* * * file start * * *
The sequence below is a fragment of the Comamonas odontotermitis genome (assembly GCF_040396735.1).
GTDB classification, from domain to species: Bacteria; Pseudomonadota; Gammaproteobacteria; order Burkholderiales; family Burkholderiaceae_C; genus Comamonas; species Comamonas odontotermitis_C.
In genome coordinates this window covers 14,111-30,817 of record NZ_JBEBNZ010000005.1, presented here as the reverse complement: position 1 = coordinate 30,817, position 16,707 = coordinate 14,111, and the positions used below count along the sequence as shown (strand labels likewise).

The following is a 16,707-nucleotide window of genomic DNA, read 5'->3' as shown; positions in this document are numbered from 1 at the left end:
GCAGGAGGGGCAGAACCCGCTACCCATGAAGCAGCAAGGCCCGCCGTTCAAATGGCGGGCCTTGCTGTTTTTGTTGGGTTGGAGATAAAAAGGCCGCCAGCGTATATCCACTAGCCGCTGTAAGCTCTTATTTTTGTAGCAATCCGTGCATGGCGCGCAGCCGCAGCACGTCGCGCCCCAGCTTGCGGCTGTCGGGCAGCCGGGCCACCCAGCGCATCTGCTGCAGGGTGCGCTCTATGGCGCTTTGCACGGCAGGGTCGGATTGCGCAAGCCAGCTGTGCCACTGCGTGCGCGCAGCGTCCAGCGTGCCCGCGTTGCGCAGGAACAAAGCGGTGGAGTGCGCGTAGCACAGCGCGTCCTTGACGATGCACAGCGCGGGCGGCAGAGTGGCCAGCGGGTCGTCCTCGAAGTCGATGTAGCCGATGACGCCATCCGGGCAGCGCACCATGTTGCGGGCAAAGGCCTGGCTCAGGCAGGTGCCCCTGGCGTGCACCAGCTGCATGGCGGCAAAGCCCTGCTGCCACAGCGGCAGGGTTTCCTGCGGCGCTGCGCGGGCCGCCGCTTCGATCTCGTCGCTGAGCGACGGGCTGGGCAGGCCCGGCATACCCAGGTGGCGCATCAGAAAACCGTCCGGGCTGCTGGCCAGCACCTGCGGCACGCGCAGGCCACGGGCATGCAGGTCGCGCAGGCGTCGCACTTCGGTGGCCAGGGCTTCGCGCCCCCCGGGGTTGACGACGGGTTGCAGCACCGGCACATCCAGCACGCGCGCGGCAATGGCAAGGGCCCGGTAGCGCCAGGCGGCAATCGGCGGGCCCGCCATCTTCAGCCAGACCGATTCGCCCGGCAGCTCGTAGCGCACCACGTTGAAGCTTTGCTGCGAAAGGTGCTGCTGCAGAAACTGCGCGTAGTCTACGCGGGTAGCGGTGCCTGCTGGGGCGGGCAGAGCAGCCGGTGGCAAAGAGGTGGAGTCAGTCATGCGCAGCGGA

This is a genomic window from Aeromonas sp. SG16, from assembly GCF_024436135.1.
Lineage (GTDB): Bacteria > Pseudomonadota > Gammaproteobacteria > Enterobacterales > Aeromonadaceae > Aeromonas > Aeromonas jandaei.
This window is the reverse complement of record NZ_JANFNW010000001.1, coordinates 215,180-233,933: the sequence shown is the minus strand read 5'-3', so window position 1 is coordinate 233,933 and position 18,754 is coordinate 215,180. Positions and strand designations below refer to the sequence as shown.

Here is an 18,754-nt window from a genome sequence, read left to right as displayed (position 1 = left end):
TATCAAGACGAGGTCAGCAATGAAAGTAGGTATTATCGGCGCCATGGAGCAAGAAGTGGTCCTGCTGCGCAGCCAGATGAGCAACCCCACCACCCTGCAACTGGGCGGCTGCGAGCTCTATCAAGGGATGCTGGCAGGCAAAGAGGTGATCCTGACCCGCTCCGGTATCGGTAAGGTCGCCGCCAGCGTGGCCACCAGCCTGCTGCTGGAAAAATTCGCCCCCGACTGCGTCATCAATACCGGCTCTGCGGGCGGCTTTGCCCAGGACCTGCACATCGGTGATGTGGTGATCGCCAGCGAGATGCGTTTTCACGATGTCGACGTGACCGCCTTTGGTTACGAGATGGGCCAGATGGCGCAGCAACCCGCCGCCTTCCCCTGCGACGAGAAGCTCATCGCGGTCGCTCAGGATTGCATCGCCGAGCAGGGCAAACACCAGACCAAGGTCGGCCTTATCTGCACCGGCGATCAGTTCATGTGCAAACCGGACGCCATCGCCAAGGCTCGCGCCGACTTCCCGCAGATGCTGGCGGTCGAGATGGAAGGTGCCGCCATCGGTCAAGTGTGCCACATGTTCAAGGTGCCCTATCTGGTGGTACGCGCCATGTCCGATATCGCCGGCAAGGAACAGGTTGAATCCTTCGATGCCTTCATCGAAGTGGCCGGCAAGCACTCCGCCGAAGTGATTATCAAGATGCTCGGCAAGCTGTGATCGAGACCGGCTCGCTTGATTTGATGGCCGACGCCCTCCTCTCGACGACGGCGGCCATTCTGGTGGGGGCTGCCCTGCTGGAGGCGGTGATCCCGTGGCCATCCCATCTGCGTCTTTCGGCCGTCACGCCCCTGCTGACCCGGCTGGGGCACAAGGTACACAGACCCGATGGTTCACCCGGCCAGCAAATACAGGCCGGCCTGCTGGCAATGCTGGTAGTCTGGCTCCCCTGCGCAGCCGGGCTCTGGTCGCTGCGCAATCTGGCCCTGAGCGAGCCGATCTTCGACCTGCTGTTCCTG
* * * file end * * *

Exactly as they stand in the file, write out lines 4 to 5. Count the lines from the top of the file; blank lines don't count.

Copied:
The following is a 16,707-nucleotide window of genomic DNA, read 5'->3' as shown; positions in this document are numbered from 1 at the left end:
GCAGGAGGGGCAGAACCCGCTACCCATGAAGCAGCAAGGCCCGCCGTTCAAATGGCGGGCCTTGCTGTTTTTGTTGGGTTGGAGATAAAAAGGCCGCCAGCGTATATCCACTAGCCGCTGTAAGCTCTTATTTTTGTAGCAATCCGTGCATGGCGCGCAGCCGCAGCACGTCGCGCCCCAGCTTGCGGCTGTCGGGCAGCCGGGCCACCCAGCGCATCTGCTGCAGGGTGCGCTCTATGGCGCTTTGCACGGCAGGGTCGGATTGCGCAAGCCAGCTGTGCCACTGCGTGCGCGCAGCGTCCAGCGTGCCCGCGTTGCGCAGGAACAAAGCGGTGGAGTGCGCGTAGCACAGCGCGTCCTTGACGATGCACAGCGCGGGCGGCAGAGTGGCCAGCGGGTCGTCCTCGAAGTCGATGTAGCCGATGACGCCATCCGGGCAGCGCACCATGTTGCGGGCAAAGGCCTGGCTCAGGCAGGTGCCCCTGGCGTGCACCAGCTGCATGGCGGCAAAGCCCTGCTGCCACAGCGGCAGGGTTTCCTGCGGCGCTGCGCGGGCCGCCGCTTCGATCTCGTCGCTGAGCGACGGGCTGGGCAGGCCCGGCATACCCAGGTGGCGCATCAGAAAACCGTCCGGGCTGCTGGCCAGCACCTGCGGCACGCGCAGGCCACGGGCATGCAGGTCGCGCAGGCGTCGCACTTCGGTGGCCAGGGCTTCGCGCCCCCCGGGGTTGACGACGGGTTGCAGCACCGGCACATCCAGCACGCGCGCGGCAATGGCAAGGGCCCGGTAGCGCCAGGCGGCAATCGGCGGGCCCGCCATCTTCAGCCAGACCGATTCGCCCGGCAGCTCGTAGCGCACCACGTTGAAGCTTTGCTGCGAAAGGTGCTGCTGCAGAAACTGCGCGTAGTCTACGCGGGTAGCGGTGCCTGCTGGGGCGGGCAGAGCAGCCGGTGGCAAAGAGGTGGAGTCAGTCATGCGCAGCGGA